Following an official hand over of military control to Palestinian Authority Security forces one week earlier, Israeli military vehicles were reported moving near the former government compound toward Joseph's Tomb. Informed Palestinian security sources said the Israeli military had informed the appropriate officials ahead of what was described as a "security activity" in the eastern sector of Nablus, in the region of the Balata refugee camp mid-morning on Friday.

Islamist group angered over PA 'discrimination'
ATFP World Press Roundup Article from Ma'an News Agency
November 26, 2010 - 1:00am

Officials from the Islamist movement Hizb Ut-Tahrir (Liberation Party) in the West Bank accused the Palestinian Authority of carrying out politically-motivated arrests targeting members, a statement said Friday. PA assertions that security forces do not target Islamist parties are untrue, the statement said, adding that claims of non-bias by the Fatah-run government "are falsified by the realities on the ground."

Gaza boy used as human shield: I'll always remember
ATFP World Press Roundup Article from Ma'an News Agency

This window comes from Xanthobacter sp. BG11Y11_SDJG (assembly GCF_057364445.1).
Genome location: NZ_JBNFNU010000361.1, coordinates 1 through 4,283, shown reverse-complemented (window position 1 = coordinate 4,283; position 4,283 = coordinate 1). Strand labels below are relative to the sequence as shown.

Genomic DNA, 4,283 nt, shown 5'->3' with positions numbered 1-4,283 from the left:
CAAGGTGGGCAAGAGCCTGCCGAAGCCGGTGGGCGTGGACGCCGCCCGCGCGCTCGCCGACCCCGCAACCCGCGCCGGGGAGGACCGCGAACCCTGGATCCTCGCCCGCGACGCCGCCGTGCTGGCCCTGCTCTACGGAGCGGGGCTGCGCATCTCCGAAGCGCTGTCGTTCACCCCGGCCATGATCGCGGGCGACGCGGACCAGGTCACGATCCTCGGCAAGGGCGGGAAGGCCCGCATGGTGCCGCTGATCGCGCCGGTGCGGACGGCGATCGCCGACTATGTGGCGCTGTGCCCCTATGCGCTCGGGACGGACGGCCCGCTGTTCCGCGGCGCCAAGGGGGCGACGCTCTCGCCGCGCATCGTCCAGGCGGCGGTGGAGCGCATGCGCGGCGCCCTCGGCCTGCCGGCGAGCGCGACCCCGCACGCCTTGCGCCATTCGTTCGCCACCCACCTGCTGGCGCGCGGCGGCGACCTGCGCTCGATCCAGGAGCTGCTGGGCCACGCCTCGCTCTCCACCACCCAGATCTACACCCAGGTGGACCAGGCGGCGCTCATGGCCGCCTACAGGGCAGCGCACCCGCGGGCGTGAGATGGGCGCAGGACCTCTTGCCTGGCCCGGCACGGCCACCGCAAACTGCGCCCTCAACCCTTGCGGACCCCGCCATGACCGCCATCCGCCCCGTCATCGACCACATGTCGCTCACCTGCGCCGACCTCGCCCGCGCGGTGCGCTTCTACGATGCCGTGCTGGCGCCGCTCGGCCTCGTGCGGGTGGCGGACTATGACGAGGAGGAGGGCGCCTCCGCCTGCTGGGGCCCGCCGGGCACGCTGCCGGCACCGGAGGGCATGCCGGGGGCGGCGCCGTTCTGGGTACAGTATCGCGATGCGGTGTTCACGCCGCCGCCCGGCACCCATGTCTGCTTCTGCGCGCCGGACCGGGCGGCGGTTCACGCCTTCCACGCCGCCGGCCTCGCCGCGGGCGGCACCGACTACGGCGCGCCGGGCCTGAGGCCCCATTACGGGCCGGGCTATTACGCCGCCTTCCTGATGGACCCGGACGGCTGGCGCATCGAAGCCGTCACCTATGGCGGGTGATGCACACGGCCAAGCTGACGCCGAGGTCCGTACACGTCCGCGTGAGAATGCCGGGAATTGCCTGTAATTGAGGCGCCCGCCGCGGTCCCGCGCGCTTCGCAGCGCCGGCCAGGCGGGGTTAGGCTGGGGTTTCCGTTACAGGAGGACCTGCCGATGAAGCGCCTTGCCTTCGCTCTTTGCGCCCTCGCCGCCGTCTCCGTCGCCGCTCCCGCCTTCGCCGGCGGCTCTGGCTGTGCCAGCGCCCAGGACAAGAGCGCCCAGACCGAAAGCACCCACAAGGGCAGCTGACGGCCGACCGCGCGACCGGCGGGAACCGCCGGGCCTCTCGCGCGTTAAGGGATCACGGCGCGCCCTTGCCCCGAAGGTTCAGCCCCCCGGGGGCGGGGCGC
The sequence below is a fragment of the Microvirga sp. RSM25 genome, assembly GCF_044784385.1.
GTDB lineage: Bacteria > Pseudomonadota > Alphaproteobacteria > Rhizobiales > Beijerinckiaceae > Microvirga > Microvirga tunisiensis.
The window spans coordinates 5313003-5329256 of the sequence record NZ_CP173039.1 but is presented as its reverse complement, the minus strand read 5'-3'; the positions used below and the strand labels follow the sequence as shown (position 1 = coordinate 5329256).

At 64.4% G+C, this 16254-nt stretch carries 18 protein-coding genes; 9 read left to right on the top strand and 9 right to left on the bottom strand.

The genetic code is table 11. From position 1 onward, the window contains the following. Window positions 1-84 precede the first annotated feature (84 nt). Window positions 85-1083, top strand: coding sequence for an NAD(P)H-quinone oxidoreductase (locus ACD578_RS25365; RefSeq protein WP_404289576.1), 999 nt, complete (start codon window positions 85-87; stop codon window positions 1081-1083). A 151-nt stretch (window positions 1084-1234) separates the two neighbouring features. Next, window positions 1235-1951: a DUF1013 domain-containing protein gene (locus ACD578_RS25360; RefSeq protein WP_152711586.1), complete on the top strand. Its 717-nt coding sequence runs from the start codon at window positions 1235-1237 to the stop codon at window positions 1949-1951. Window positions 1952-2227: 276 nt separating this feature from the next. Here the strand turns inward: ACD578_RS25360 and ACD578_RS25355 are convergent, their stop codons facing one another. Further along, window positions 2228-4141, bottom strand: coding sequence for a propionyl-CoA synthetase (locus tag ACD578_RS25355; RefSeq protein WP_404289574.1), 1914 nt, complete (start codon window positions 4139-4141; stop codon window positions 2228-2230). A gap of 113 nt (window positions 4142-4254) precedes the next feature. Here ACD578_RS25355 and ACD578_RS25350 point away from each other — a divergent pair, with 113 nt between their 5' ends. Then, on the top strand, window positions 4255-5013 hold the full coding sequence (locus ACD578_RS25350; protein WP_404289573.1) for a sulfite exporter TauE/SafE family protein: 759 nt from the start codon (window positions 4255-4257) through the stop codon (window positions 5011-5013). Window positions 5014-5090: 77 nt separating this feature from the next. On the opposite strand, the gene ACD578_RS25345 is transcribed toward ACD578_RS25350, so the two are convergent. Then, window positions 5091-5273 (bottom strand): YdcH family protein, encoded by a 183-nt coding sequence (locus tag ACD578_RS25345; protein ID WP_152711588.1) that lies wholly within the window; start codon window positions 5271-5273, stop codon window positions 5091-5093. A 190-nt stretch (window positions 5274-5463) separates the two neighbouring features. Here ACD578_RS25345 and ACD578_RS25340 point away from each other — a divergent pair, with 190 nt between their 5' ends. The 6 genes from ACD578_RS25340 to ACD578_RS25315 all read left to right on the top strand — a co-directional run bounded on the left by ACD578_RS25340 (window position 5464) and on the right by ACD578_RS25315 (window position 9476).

by Jared Malsin - November 23, 2010 - 1:00am

Majid Rabah, 11, says he will always remember the "black day" that Israeli soldiers ordered him to open bags they thought were rigged with explosives. "Every moment I remember what happened," he said in his home in Gaza City's Tel Al-Hawwa neighborhood Tuesday. An Israeli military court gave a suspended sentence and a demotion Sunday to the two soldiers who used Majid as a human shield, in a ruling he and his family said did not do justice to the trauma.

U.S. efforts to restart Mideast peace process stumbling
ATFP World Press Roundup Article from Xinhua
by Adam Gonn - November 26, 2010 - 1:00am

Two months after the direct Israeli-Palestinian peace negotiations broke down, effort by the U. S. to restart them seems stumbling. When Israel's 10-month freeze on Jewish settlement construction in the West Bank ended in September, so did the U.S.-sponsored peace talks between the two parties. The Palestinians insist that the negotiations can only be continued after settlement construction halts.